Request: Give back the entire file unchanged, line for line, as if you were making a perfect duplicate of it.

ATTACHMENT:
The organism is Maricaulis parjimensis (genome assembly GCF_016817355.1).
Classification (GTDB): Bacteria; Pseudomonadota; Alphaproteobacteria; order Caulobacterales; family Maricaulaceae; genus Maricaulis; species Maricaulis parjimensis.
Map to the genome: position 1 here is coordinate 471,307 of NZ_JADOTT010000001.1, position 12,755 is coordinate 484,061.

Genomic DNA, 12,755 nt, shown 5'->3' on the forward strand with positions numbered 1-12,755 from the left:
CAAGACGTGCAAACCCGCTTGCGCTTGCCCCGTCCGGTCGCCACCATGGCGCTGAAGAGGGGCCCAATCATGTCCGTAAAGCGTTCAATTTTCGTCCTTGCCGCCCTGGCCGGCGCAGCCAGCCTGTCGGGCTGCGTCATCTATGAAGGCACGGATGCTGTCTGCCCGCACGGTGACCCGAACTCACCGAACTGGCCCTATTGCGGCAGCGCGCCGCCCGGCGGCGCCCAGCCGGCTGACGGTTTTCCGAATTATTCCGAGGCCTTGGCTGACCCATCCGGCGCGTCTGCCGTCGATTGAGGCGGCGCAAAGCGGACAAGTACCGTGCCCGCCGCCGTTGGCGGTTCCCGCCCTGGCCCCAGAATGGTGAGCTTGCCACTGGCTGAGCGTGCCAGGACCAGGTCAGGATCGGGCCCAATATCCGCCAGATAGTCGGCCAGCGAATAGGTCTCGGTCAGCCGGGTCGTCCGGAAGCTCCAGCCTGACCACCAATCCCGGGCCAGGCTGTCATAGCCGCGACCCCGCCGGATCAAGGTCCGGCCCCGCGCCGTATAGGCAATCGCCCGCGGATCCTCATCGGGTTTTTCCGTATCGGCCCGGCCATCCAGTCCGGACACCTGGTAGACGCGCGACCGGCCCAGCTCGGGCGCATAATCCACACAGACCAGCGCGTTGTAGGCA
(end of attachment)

The organism is Maricaulis parjimensis (genome assembly GCF_016817355.1).
Classification (GTDB): Bacteria; Pseudomonadota; Alphaproteobacteria; order Caulobacterales; family Maricaulaceae; genus Maricaulis; species Maricaulis parjimensis.
Map to the genome: position 1 here is coordinate 471,307 of NZ_JADOTT010000001.1, position 12,755 is coordinate 484,061.

Genomic DNA, 12,755 nt, shown 5'->3' on the forward strand with positions numbered 1-12,755 from the left:
CAAGACGTGCAAACCCGCTTGCGCTTGCCCCGTCCGGTCGCCACCATGGCGCTGAAGAGGGGCCCAATCATGTCCGTAAAGCGTTCAATTTTCGTCCTTGCCGCCCTGGCCGGCGCAGCCAGCCTGTCGGGCTGCGTCATCTATGAAGGCACGGATGCTGTCTGCCCGCACGGTGACCCGAACTCACCGAACTGGCCCTATTGCGGCAGCGCGCCGCCCGGCGGCGCCCAGCCGGCTGACGGTTTTCCGAATTATTCCGAGGCCTTGGCTGACCCATCCGGCGCGTCTGCCGTCGATTGAGGCGGCGCAAAGCGGACAAGTACCGTGCCCGCCGCCGTTGGCGGTTCCCGCCCTGGCCCCAGAATGGTGAGCTTGCCACTGGCTGAGCGTGCCAGGACCAGGTCAGGATCGGGCCCAATATCCGCCAGATAGTCGGCCAGCGAATAGGTCTCGGTCAGCCGGGTCGTCCGGAAGCTCCAGCCTGACCACCAATCCCGGGCCAGGCTGTCATAGCCGCGACCCCGCCGGATCAAGGTCCGGCCCCGCGCCGTATAGGCAATCGCCCGCGGATCCTCATCGGGTTTTTCCGTATCGGCCCGGCCATCCAGTCCGGACACCTGGTAGACGCGCGACCGGCCCAGCTCGGGCGCATAATCCACACAGACCAGCGCGTTGTAGGCA